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PLoS One. 2015 Oct 14;10(10):e0140246. doi: 10.1371/journal.pone.0140246. eCollection 2015.

Mutations in Barley Row Type Genes Have Pleiotropic Effects on Shoot Branching.

Author information

  • 1Department Plant Breeding and Genetics, Max Planck Institute for Plant Breeding Research, Carl-von-Linné-Weg 10, 50829, Köln, Germany.
  • 2Institute for Plant Genetics, Heinrich-Heine-Universität Düsseldorf, Universitätsstr. 1, 40225, Düsseldorf, Germany; Cluster of Excellence in Plant Sciences (CEPLAS), Heinrich-Heine-Universität Düsseldorf, Universitätsstr. 1, 40255, Düsseldorf, Germany.
  • 3Department Plant Breeding and Genetics, Max Planck Institute for Plant Breeding Research, Carl-von-Linné-Weg 10, 50829, Köln, Germany; Cluster of Excellence in Plant Sciences (CEPLAS), Heinrich-Heine-Universität Düsseldorf, Universitätsstr. 1, 40255, Düsseldorf, Germany; Laboratory of Genetics, Wageningen University, Droevendaalsesteeg 1, 6708 PB Wageningen, the Netherlands.
  • 4Department Plant Breeding and Genetics, Max Planck Institute for Plant Breeding Research, Carl-von-Linné-Weg 10, 50829, Köln, Germany; Cluster of Excellence in Plant Sciences (CEPLAS), Heinrich-Heine-Universität Düsseldorf, Universitätsstr. 1, 40255, Düsseldorf, Germany.

Abstract

Cereal crop yield is determined by different yield components such as seed weight, seed number per spike and the tiller number and spikes. Negative correlations between these traits are often attributed to resource limitation. However, recent evidence suggests that the same genes or regulatory modules can regulate both inflorescence branching and tillering. It is therefore important to explore the role of genetic correlations between different yield components in small grain cereals. In this work, we studied pleiotropic effects of row type genes on seed size, seed number per spike, thousand grain weight, and tillering in barley to better understand the genetic correlations between individual yield components. Allelic mutants of nine different row type loci (36 mutants), in the original spring barley varieties Barke, Bonus and Foma and introgressed in the spring barley cultivar Bowman, were phenotyped under greenhouse and outdoor conditions. We identified two main mutant groups characterized by their relationships between seed and tillering parameters. The first group comprises all mutants with an increased number of seeds and significant change in tiller number at early development (group 1a) or reduced tillering only at full maturity (group 1b). Mutants in the second group are characterized by a reduction in seeds per spike and tiller number, thus exhibiting positive correlations between seed and tiller number. Reduced tillering at full maturity (group 1b) is likely due to resource limitations. In contrast, altered tillering at early development (groups 1a and 2) suggests that the same genes or regulatory modules affect inflorescence and shoot branching. Understanding the genetic bases of the trade-offs between these traits is important for the genetic manipulation of individual yield components.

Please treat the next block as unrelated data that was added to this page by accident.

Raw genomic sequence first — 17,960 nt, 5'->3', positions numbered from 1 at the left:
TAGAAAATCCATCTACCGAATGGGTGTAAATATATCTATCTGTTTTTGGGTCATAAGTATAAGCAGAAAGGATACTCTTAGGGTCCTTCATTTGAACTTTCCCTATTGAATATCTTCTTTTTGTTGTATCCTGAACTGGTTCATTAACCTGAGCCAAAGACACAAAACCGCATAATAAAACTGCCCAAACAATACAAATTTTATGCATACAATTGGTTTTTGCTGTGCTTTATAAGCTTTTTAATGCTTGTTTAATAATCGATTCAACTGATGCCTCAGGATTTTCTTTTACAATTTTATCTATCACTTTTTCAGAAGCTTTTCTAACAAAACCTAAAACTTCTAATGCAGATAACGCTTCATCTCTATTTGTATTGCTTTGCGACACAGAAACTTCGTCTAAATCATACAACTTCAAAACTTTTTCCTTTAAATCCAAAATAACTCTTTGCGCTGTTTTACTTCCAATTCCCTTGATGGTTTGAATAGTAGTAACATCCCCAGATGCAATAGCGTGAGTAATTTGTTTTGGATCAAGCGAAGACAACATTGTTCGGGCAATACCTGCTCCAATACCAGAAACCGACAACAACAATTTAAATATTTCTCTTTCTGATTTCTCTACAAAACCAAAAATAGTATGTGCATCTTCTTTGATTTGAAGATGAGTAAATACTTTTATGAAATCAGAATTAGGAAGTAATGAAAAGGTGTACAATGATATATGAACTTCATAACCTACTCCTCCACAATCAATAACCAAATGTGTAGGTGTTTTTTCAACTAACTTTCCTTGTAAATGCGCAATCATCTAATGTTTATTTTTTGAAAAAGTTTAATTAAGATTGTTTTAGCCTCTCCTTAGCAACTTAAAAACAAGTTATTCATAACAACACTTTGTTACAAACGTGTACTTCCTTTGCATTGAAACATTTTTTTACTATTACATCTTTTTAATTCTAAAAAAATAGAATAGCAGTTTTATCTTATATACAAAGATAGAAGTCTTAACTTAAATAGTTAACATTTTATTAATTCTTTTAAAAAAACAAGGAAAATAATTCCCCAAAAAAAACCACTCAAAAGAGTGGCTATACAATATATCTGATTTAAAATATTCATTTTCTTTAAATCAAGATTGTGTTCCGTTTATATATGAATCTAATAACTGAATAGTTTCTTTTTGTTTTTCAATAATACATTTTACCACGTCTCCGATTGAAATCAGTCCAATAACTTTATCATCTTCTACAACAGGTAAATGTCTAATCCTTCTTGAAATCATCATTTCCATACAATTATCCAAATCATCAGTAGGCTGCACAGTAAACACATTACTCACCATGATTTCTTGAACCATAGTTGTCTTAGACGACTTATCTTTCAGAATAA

PMID:
26465604
PMCID:
PMC4605766
DOI:
10.1371/journal.pone.0140246
[PubMed - indexed for MEDLINE]
Free PMC Article
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